A critical part of any landscape architect’s training is to learn how to understand the site conditions before starting the design. There is likely nothing more important than soil to the success of anything placed on it or planted into it. Urban sites, and thus urban soil, make up a large part of the work of the profession – yet the analysis of urban soils is often ignored except as part of a geotechnical engineer’s report on its structural capability. The assumption seems to be that there is nothing there that is of real value, urban soil analysis is too difficult or impossible, and that if a better planting medium is needed then it’s probably best to go buy it.
This approach has led us to ignore a sustainable asset present on many projects. But there is often usable soil resources at many urban sites, and it can be assessed and, with minimum effort, can often be reused as viable planting medium.
Urban soils analysis requires different tools and skills than assessment of soils in agricultural areas. Urban soils are often covered with paving, laced with utilities, severely compacted, and guarded by ownership issues that make traditional sampling difficult. There are not many soil scientists trained in urban soil analysis or who believe that urban soils are worth the effort. A new set of protocols must be developed to analyze this resource, and landscape architects may be uniquely positioned to undertake this work as part of their practice. They do not have to be trained soil scientists and can make reasonable judgments about these soils by using their well-developed observational and analytic skills. The reward for this effort will be to advance sustainability principles while improving outcomes and reducing project cost.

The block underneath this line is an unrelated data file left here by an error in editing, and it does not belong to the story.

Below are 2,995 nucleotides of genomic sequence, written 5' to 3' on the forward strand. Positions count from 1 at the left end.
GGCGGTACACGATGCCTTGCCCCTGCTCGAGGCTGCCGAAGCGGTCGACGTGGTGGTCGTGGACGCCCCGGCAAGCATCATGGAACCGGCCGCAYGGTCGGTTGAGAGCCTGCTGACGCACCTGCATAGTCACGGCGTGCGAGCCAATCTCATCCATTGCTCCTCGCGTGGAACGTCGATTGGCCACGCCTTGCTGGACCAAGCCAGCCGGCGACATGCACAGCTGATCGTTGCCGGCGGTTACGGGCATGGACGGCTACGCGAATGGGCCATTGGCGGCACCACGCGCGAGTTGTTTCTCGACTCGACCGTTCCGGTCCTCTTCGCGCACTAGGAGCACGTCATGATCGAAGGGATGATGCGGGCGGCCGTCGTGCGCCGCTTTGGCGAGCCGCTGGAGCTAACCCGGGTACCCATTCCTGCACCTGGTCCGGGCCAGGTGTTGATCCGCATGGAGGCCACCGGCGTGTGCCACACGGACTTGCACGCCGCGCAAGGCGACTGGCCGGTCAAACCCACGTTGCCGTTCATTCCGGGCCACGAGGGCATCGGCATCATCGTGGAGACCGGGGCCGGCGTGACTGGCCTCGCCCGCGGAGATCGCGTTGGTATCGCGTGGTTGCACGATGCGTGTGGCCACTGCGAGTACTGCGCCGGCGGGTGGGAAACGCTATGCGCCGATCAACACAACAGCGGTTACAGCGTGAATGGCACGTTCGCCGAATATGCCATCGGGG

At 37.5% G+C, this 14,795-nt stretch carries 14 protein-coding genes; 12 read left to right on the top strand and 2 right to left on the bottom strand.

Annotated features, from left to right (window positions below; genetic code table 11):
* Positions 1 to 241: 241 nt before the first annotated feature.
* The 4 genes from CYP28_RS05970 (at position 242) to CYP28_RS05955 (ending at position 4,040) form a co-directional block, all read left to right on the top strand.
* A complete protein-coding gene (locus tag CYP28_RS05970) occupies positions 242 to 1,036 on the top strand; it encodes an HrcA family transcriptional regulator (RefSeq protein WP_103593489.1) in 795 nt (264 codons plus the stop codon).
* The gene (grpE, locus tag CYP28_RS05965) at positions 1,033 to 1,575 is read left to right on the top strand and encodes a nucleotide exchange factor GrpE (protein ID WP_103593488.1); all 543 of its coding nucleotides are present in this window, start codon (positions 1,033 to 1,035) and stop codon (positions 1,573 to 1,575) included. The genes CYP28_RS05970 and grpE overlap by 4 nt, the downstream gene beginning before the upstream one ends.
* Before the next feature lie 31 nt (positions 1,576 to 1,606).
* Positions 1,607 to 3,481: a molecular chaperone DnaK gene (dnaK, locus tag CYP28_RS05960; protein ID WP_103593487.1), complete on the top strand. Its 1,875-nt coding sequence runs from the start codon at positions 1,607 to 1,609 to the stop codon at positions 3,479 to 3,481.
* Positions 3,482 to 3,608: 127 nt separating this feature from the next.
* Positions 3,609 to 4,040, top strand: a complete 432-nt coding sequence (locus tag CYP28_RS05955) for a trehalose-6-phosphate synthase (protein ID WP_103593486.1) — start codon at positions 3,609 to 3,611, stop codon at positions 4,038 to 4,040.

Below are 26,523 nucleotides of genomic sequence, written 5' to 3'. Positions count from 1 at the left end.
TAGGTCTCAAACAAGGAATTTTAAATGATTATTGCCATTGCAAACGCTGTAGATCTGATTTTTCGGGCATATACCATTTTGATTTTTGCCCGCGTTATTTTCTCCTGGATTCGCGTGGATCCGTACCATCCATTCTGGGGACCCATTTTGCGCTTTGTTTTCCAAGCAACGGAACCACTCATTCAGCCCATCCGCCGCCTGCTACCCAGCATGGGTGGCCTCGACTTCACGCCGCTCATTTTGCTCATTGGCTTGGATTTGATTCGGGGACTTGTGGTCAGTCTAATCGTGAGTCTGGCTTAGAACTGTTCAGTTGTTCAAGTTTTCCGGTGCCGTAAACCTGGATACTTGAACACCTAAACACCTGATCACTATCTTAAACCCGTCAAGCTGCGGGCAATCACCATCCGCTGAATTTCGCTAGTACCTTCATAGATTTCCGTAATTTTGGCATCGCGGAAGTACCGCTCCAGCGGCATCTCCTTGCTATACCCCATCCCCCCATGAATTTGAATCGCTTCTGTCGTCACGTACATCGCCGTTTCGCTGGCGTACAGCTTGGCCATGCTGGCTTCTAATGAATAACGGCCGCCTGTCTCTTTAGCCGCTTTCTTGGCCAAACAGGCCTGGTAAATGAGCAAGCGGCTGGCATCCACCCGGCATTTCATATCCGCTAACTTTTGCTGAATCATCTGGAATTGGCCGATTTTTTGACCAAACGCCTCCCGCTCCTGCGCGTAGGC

The list of soil properties to investigate is similar to the list that a traditional soil scientist would want to understand, but the degree to which soil can be sampled is significantly reduced. Non-traditional definitions may need be created. It may be that not all properties can be known, but as the list of known factors increases, your ability to reach a conclusion you are confident in also increases. (It will be helpful for the reader to start with a basic introduction to soil in Part 1 of “Up By Roots”, as this series of posts will rely on the technical information in that text).
These soil properties are:
The proportions of sand, silt, clay, gravel, stones and debris in the soil. Gravel and debris are not usually included in texture descriptions, but they can occasionally become limiting factors and occur frequently enough to deserve consideration. Note that gravel, stones, and even construction debris do not by themselves negatively impact plants unless in significant quantities (greatly above 15% of the volume). There are very few soil textures that will not support plants, different soil textures simply suggest different approaches to soil modification.